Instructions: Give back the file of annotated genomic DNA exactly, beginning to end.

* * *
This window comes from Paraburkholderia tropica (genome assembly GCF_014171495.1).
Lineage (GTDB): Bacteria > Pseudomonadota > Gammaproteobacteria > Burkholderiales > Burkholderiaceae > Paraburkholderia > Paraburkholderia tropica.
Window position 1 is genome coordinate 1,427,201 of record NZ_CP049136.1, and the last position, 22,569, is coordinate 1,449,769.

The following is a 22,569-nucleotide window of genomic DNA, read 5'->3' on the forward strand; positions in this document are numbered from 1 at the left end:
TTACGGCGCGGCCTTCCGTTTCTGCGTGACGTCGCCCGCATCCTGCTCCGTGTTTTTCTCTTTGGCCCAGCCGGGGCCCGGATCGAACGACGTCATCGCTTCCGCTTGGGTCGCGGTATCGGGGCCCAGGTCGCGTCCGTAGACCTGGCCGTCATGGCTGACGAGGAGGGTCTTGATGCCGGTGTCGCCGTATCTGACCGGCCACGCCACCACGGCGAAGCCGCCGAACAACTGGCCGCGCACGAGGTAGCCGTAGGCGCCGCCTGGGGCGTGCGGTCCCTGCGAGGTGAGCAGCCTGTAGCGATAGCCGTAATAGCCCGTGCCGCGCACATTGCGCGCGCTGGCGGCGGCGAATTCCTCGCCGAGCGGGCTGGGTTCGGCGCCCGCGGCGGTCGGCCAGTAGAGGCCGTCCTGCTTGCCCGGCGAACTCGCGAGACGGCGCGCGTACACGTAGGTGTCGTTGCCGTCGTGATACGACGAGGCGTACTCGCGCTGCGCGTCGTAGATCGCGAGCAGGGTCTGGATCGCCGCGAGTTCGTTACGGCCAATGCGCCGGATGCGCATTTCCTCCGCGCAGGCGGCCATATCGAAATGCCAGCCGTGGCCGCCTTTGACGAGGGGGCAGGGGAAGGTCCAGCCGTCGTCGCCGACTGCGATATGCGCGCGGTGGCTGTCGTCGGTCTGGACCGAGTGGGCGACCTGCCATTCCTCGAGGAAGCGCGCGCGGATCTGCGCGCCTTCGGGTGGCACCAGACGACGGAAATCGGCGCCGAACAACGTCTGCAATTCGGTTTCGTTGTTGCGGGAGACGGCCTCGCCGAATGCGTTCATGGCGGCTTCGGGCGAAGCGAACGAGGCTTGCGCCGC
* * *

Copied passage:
This window comes from Paraburkholderia tropica (genome assembly GCF_014171495.1).
Lineage (GTDB): Bacteria > Pseudomonadota > Gammaproteobacteria > Burkholderiales > Burkholderiaceae > Paraburkholderia > Paraburkholderia tropica.
Window position 1 is genome coordinate 1,427,201 of record NZ_CP049136.1, and the last position, 22,569, is coordinate 1,449,769.

The following is a 22,569-nucleotide window of genomic DNA, read 5'->3' on the forward strand; positions in this document are numbered from 1 at the left end:
TTACGGCGCGGCCTTCCGTTTCTGCGTGACGTCGCCCGCATCCTGCTCCGTGTTTTTCTCTTTGGCCCAGCCGGGGCCCGGATCGAACGACGTCATCGCTTCCGCTTGGGTCGCGGTATCGGGGCCCAGGTCGCGTCCGTAGACCTGGCCGTCATGGCTGACGAGGAGGGTCTTGATGCCGGTGTCGCCGTATCTGACCGGCCACGCCACCACGGCGAAGCCGCCGAACAACTGGCCGCGCACGAGGTAGCCGTAGGCGCCGCCTGGGGCGTGCGGTCCCTGCGAGGTGAGCAGCCTGTAGCGATAGCCGTAATAGCCCGTGCCGCGCACATTGCGCGCGCTGGCGGCGGCGAATTCCTCGCCGAGCGGGCTGGGTTCGGCGCCCGCGGCGGTCGGCCAGTAGAGGCCGTCCTGCTTGCCCGGCGAACTCGCGAGACGGCGCGCGTACACGTAGGTGTCGTTGCCGTCGTGATACGACGAGGCGTACTCGCGCTGCGCGTCGTAGATCGCGAGCAGGGTCTGGATCGCCGCGAGTTCGTTACGGCCAATGCGCCGGATGCGCATTTCCTCCGCGCAGGCGGCCATATCGAAATGCCAGCCGTGGCCGCCTTTGACGAGGGGGCAGGGGAAGGTCCAGCCGTCGTCGCCGACTGCGATATGCGCGCGGTGGCTGTCGTCGGTCTGGACCGAGTGGGCGACCTGCCATTCCTCGAGGAAGCGCGCGCGGATCTGCGCGCCTTCGGGTGGCACCAGACGACGGAAATCGGCGCCGAACAACGTCTGCAATTCGGTTTCGTTGTTGCGGGAGACGGCCTCGCCGAATGCGTTCATGGCGGCTTCGGGCGAAGCGAACGAGGCTTGCGCCGC